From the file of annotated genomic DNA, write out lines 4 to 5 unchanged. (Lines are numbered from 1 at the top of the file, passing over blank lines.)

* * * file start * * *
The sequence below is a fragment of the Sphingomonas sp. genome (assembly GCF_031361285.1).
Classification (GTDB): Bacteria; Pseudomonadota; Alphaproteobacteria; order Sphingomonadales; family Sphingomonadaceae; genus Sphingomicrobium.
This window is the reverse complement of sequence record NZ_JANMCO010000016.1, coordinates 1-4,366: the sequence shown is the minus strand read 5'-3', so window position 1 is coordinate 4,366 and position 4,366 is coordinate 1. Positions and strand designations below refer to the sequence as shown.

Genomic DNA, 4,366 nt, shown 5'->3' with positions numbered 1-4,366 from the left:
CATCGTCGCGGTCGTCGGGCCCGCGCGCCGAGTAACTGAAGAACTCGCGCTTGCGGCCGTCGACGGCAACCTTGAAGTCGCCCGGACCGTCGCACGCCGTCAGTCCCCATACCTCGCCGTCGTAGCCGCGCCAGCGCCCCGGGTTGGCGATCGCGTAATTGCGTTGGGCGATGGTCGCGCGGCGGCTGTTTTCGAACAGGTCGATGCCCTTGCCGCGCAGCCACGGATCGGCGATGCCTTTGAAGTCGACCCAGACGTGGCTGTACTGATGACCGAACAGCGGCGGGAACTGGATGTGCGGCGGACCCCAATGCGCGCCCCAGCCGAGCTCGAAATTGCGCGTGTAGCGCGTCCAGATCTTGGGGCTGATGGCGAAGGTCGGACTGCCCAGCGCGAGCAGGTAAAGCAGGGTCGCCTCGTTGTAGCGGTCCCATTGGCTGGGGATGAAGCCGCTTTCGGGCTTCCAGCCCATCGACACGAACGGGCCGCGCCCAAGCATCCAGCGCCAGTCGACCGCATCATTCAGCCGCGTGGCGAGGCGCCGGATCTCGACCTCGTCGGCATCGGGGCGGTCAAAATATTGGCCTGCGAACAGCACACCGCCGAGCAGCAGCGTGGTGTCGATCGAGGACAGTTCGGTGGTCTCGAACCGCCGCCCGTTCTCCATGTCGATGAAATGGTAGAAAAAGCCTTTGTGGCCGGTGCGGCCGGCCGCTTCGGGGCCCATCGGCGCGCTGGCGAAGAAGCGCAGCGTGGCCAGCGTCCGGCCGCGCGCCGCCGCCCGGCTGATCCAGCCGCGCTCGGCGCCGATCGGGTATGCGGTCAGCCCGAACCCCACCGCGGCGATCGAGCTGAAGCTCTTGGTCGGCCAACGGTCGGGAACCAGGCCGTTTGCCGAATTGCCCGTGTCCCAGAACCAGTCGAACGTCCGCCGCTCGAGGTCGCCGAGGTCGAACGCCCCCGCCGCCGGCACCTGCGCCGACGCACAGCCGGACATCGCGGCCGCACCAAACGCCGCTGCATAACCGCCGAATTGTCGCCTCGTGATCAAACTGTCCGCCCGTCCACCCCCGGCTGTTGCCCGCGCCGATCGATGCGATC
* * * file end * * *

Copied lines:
Genomic DNA, 4,366 nt, shown 5'->3' with positions numbered 1-4,366 from the left:
CATCGTCGCGGTCGTCGGGCCCGCGCGCCGAGTAACTGAAGAACTCGCGCTTGCGGCCGTCGACGGCAACCTTGAAGTCGCCCGGACCGTCGCACGCCGTCAGTCCCCATACCTCGCCGTCGTAGCCGCGCCAGCGCCCCGGGTTGGCGATCGCGTAATTGCGTTGGGCGATGGTCGCGCGGCGGCTGTTTTCGAACAGGTCGATGCCCTTGCCGCGCAGCCACGGATCGGCGATGCCTTTGAAGTCGACCCAGACGTGGCTGTACTGATGACCGAACAGCGGCGGGAACTGGATGTGCGGCGGACCCCAATGCGCGCCCCAGCCGAGCTCGAAATTGCGCGTGTAGCGCGTCCAGATCTTGGGGCTGATGGCGAAGGTCGGACTGCCCAGCGCGAGCAGGTAAAGCAGGGTCGCCTCGTTGTAGCGGTCCCATTGGCTGGGGATGAAGCCGCTTTCGGGCTTCCAGCCCATCGACACGAACGGGCCGCGCCCAAGCATCCAGCGCCAGTCGACCGCATCATTCAGCCGCGTGGCGAGGCGCCGGATCTCGACCTCGTCGGCATCGGGGCGGTCAAAATATTGGCCTGCGAACAGCACACCGCCGAGCAGCAGCGTGGTGTCGATCGAGGACAGTTCGGTGGTCTCGAACCGCCGCCCGTTCTCCATGTCGATGAAATGGTAGAAAAAGCCTTTGTGGCCGGTGCGGCCGGCCGCTTCGGGGCCCATCGGCGCGCTGGCGAAGAAGCGCAGCGTGGCCAGCGTCCGGCCGCGCGCCGCCGCCCGGCTGATCCAGCCGCGCTCGGCGCCGATCGGGTATGCGGTCAGCCCGAACCCCACCGCGGCGATCGAGCTGAAGCTCTTGGTCGGCCAACGGTCGGGAACCAGGCCGTTTGCCGAATTGCCCGTGTCCCAGAACCAGTCGAACGTCCGCCGCTCGAGGTCGCCGAGGTCGAACGCCCCCGCCGCCGGCACCTGCGCCGACGCACAGCCGGACATCGCGGCCGCACCAAACGCCGCTGCATAACCGCCGAATTGTCGCCTCGTGATCAAACTGTCCGCCCGTCCACCCCCGGCTGTTGCCCGCGCCGATCGATGCGATC